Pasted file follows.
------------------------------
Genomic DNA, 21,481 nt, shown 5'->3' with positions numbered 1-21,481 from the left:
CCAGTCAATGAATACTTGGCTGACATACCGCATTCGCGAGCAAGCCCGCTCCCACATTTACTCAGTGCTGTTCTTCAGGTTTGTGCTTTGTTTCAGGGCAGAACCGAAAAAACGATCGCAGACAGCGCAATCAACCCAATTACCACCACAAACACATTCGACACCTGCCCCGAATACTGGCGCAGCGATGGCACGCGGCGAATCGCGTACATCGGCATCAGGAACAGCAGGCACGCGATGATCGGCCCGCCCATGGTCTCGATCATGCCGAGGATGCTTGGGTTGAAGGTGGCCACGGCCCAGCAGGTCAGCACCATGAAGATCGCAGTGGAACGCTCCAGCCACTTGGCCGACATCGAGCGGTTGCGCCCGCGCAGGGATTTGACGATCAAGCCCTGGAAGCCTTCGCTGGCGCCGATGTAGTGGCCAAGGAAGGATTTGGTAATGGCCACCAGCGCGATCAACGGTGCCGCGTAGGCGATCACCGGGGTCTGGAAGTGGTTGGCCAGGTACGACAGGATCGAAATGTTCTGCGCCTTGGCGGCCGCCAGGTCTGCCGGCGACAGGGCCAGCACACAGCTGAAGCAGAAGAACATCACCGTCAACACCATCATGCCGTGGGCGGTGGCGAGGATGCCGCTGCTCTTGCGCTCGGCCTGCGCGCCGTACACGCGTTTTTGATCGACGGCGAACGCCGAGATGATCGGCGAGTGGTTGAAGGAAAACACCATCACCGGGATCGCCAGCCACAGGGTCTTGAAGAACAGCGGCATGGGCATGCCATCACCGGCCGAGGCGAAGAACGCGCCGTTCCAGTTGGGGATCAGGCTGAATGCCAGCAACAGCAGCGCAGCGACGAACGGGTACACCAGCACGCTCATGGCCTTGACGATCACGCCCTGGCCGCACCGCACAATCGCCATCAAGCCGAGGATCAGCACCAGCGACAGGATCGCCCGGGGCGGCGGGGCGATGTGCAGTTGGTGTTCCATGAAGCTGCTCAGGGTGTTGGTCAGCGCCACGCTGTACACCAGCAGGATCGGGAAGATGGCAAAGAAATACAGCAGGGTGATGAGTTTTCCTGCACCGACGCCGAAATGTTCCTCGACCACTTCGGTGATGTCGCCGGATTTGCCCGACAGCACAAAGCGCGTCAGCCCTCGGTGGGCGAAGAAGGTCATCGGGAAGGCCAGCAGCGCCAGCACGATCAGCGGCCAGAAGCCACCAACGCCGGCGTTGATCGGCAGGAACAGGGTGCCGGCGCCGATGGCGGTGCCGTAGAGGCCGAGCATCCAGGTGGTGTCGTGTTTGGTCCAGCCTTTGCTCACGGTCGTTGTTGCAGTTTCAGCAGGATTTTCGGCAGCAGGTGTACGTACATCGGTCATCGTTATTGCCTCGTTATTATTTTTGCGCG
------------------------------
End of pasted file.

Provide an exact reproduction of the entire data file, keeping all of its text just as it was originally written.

Genomic DNA, 21,481 nt, shown 5'->3' with positions numbered 1-21,481 from the left:
CCAGTCAATGAATACTTGGCTGACATACCGCATTCGCGAGCAAGCCCGCTCCCACATTTACTCAGTGCTGTTCTTCAGGTTTGTGCTTTGTTTCAGGGCAGAACCGAAAAAACGATCGCAGACAGCGCAATCAACCCAATTACCACCACAAACACATTCGACACCTGCCCCGAATACTGGCGCAGCGATGGCACGCGGCGAATCGCGTACATCGGCATCAGGAACAGCAGGCACGCGATGATCGGCCCGCCCATGGTCTCGATCATGCCGAGGATGCTTGGGTTGAAGGTGGCCACGGCCCAGCAGGTCAGCACCATGAAGATCGCAGTGGAACGCTCCAGCCACTTGGCCGACATCGAGCGGTTGCGCCCGCGCAGGGATTTGACGATCAAGCCCTGGAAGCCTTCGCTGGCGCCGATGTAGTGGCCAAGGAAGGATTTGGTAATGGCCACCAGCGCGATCAACGGTGCCGCGTAGGCGATCACCGGGGTCTGGAAGTGGTTGGCCAGGTACGACAGGATCGAAATGTTCTGCGCCTTGGCGGCCGCCAGGTCTGCCGGCGACAGGGCCAGCACACAGCTGAAGCAGAAGAACATCACCGTCAACACCATCATGCCGTGGGCGGTGGCGAGGATGCCGCTGCTCTTGCGCTCGGCCTGCGCGCCGTACACGCGTTTTTGATCGACGGCGAACGCCGAGATGATCGGCGAGTGGTTGAAGGAAAACACCATCACCGGGATCGCCAGCCACAGGGTCTTGAAGAACAGCGGCATGGGCATGCCATCACCGGCCGAGGCGAAGAACGCGCCGTTCCAGTTGGGGATCAGGCTGAATGCCAGCAACAGCAGCGCAGCGACGAACGGGTACACCAGCACGCTCATGGCCTTGACGATCACGCCCTGGCCGCACCGCACAATCGCCATCAAGCCGAGGATCAGCACCAGCGACAGGATCGCCCGGGGCGGCGGGGCGATGTGCAGTTGGTGTTCCATGAAGCTGCTCAGGGTGTTGGTCAGCGCCACGCTGTACACCAGCAGGATCGGGAAGATGGCAAAGAAATACAGCAGGGTGATGAGTTTTCCTGCACCGACGCCGAAATGTTCCTCGACCACTTCGGTGATGTCGCCGGATTTGCCCGACAGCACAAAGCGCGTCAGCCCTCGGTGGGCGAAGAAGGTCATCGGGAAGGCCAGCAGCGCCAGCACGATCAGCGGCCAGAAGCCACCAACGCCGGCGTTGATCGGCAGGAACAGGGTGCCGGCGCCGATGGCGGTGCCGTAGAGGCCGAGCATCCAGGTGGTGTCGTGTTTGGTCCAGCCTTTGCTCACGGTCGTTGTTGCAGTTTCAGCAGGATTTTCGGCAGCAGGTGTACGTACATCGGTCATCGTTATTGCCTCGTTATTATTTTTGCGCG